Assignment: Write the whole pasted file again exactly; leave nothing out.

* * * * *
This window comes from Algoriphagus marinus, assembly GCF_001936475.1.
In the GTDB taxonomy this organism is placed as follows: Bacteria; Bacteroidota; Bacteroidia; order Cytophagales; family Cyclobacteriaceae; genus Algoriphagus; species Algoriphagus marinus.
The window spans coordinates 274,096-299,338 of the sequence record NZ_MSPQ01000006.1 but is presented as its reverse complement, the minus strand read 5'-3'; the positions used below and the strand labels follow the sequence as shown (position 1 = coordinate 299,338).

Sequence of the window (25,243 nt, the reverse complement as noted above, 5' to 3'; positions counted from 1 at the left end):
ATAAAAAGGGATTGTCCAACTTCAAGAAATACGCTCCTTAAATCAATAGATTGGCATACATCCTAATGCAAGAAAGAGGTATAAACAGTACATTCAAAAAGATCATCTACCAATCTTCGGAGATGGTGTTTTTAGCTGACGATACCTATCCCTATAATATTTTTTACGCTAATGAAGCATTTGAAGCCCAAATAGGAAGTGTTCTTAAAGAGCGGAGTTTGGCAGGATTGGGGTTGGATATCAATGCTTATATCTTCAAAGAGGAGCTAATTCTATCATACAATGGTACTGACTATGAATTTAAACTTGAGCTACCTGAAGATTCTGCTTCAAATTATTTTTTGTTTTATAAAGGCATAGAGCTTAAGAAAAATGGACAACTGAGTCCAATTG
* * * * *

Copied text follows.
This window comes from Algoriphagus marinus, assembly GCF_001936475.1.
In the GTDB taxonomy this organism is placed as follows: Bacteria; Bacteroidota; Bacteroidia; order Cytophagales; family Cyclobacteriaceae; genus Algoriphagus; species Algoriphagus marinus.
The window spans coordinates 274,096-299,338 of the sequence record NZ_MSPQ01000006.1 but is presented as its reverse complement, the minus strand read 5'-3'; the positions used below and the strand labels follow the sequence as shown (position 1 = coordinate 299,338).

Sequence of the window (25,243 nt, the reverse complement as noted above, 5' to 3'; positions counted from 1 at the left end):
ATAAAAAGGGATTGTCCAACTTCAAGAAATACGCTCCTTAAATCAATAGATTGGCATACATCCTAATGCAAGAAAGAGGTATAAACAGTACATTCAAAAAGATCATCTACCAATCTTCGGAGATGGTGTTTTTAGCTGACGATACCTATCCCTATAATATTTTTTACGCTAATGAAGCATTTGAAGCCCAAATAGGAAGTGTTCTTAAAGAGCGGAGTTTGGCAGGATTGGGGTTGGATATCAATGCTTATATCTTCAAAGAGGAGCTAATTCTATCATACAATGGTACTGACTATGAATTTAAACTTGAGCTACCTGAAGATTCTGCTTCAAATTATTTTTTGTTTTATAAAGGCATAGAGCTTAAGAAAAATGGACAACTGAGTCCAATTG